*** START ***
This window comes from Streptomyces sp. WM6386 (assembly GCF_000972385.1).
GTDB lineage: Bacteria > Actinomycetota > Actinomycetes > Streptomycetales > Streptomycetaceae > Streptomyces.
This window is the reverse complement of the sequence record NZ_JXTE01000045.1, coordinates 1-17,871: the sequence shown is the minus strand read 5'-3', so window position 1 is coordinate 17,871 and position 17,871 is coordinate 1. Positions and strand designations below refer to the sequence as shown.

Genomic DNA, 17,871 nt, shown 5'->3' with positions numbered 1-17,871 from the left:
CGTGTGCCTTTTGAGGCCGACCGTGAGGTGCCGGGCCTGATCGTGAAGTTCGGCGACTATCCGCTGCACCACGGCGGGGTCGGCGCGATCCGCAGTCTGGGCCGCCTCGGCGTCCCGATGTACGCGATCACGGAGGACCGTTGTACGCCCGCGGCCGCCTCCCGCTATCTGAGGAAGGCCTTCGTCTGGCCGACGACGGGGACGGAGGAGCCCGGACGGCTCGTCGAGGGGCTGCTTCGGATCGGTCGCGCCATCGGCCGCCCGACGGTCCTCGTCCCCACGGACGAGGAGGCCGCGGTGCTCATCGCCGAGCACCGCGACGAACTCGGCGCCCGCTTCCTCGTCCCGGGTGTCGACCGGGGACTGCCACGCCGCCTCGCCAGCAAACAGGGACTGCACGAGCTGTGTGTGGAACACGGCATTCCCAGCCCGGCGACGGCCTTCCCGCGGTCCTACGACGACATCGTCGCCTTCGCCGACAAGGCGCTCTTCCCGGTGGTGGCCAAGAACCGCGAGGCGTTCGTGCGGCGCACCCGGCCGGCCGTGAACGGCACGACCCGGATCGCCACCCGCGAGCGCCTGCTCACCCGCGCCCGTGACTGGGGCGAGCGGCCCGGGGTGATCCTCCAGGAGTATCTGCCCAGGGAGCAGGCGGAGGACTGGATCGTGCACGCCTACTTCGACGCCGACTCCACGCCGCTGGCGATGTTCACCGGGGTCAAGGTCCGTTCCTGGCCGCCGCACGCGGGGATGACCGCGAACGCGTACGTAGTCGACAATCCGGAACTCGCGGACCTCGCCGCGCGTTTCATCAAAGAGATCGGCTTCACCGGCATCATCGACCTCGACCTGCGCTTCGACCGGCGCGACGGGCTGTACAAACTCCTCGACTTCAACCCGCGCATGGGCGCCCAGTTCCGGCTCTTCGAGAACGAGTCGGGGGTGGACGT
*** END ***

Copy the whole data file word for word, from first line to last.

This window comes from Streptomyces sp. WM6386 (assembly GCF_000972385.1).
GTDB lineage: Bacteria > Actinomycetota > Actinomycetes > Streptomycetales > Streptomycetaceae > Streptomyces.
This window is the reverse complement of the sequence record NZ_JXTE01000045.1, coordinates 1-17,871: the sequence shown is the minus strand read 5'-3', so window position 1 is coordinate 17,871 and position 17,871 is coordinate 1. Positions and strand designations below refer to the sequence as shown.

Genomic DNA, 17,871 nt, shown 5'->3' with positions numbered 1-17,871 from the left:
CGTGTGCCTTTTGAGGCCGACCGTGAGGTGCCGGGCCTGATCGTGAAGTTCGGCGACTATCCGCTGCACCACGGCGGGGTCGGCGCGATCCGCAGTCTGGGCCGCCTCGGCGTCCCGATGTACGCGATCACGGAGGACCGTTGTACGCCCGCGGCCGCCTCCCGCTATCTGAGGAAGGCCTTCGTCTGGCCGACGACGGGGACGGAGGAGCCCGGACGGCTCGTCGAGGGGCTGCTTCGGATCGGTCGCGCCATCGGCCGCCCGACGGTCCTCGTCCCCACGGACGAGGAGGCCGCGGTGCTCATCGCCGAGCACCGCGACGAACTCGGCGCCCGCTTCCTCGTCCCGGGTGTCGACCGGGGACTGCCACGCCGCCTCGCCAGCAAACAGGGACTGCACGAGCTGTGTGTGGAACACGGCATTCCCAGCCCGGCGACGGCCTTCCCGCGGTCCTACGACGACATCGTCGCCTTCGCCGACAAGGCGCTCTTCCCGGTGGTGGCCAAGAACCGCGAGGCGTTCGTGCGGCGCACCCGGCCGGCCGTGAACGGCACGACCCGGATCGCCACCCGCGAGCGCCTGCTCACCCGCGCCCGTGACTGGGGCGAGCGGCCCGGGGTGATCCTCCAGGAGTATCTGCCCAGGGAGCAGGCGGAGGACTGGATCGTGCACGCCTACTTCGACGCCGACTCCACGCCGCTGGCGATGTTCACCGGGGTCAAGGTCCGTTCCTGGCCGCCGCACGCGGGGATGACCGCGAACGCGTACGTAGTCGACAATCCGGAACTCGCGGACCTCGCCGCGCGTTTCATCAAAGAGATCGGCTTCACCGGCATCATCGACCTCGACCTGCGCTTCGACCGGCGCGACGGGCTGTACAAACTCCTCGACTTCAACCCGCGCATGGGCGCCCAGTTCCGGCTCTTCGAGAACGAGTCGGGGGTGGACGT